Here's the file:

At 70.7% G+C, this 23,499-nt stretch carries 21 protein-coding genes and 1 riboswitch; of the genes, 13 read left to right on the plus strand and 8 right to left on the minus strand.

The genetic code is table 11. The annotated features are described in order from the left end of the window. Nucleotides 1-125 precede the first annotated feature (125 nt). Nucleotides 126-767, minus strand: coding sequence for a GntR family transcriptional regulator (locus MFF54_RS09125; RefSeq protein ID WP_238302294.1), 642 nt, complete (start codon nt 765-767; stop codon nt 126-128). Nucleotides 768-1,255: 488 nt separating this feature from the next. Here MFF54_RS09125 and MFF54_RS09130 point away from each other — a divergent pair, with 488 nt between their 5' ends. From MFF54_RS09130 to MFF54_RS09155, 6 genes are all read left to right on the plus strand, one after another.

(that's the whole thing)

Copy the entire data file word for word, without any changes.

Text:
At 70.7% G+C, this 23,499-nt stretch carries 21 protein-coding genes and 1 riboswitch; of the genes, 13 read left to right on the plus strand and 8 right to left on the minus strand.

The genetic code is table 11. The annotated features are described in order from the left end of the window. Nucleotides 1-125 precede the first annotated feature (125 nt). Nucleotides 126-767, minus strand: coding sequence for a GntR family transcriptional regulator (locus MFF54_RS09125; RefSeq protein ID WP_238302294.1), 642 nt, complete (start codon nt 765-767; stop codon nt 126-128). Nucleotides 768-1,255: 488 nt separating this feature from the next. Here MFF54_RS09125 and MFF54_RS09130 point away from each other — a divergent pair, with 488 nt between their 5' ends. From MFF54_RS09130 to MFF54_RS09155, 6 genes are all read left to right on the plus strand, one after another.